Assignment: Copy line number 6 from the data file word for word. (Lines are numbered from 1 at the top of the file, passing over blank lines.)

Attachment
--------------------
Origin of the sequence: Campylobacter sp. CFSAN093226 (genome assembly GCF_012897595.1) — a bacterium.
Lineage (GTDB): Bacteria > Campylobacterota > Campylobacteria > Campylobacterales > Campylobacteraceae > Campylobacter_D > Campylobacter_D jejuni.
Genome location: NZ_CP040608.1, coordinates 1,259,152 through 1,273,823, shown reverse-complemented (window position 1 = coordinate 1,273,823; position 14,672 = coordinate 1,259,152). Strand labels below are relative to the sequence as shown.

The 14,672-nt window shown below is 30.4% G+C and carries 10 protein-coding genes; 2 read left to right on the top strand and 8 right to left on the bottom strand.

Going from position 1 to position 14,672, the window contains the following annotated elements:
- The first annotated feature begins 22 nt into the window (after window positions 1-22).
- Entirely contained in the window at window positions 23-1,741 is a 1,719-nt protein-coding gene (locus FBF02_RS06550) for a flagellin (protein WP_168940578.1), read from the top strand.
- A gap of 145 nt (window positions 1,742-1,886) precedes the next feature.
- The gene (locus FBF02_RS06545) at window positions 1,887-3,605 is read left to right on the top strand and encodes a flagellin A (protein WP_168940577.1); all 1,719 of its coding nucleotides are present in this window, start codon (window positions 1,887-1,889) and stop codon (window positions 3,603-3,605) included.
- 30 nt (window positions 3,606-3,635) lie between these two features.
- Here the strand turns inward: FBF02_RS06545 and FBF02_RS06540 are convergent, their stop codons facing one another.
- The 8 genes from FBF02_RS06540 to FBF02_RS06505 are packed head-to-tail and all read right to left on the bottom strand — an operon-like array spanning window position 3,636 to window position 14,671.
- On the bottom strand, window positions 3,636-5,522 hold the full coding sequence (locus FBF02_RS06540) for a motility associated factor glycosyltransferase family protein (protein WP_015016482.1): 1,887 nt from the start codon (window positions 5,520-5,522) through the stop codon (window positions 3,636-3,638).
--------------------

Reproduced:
- The first annotated feature begins 22 nt into the window (after window positions 1-22).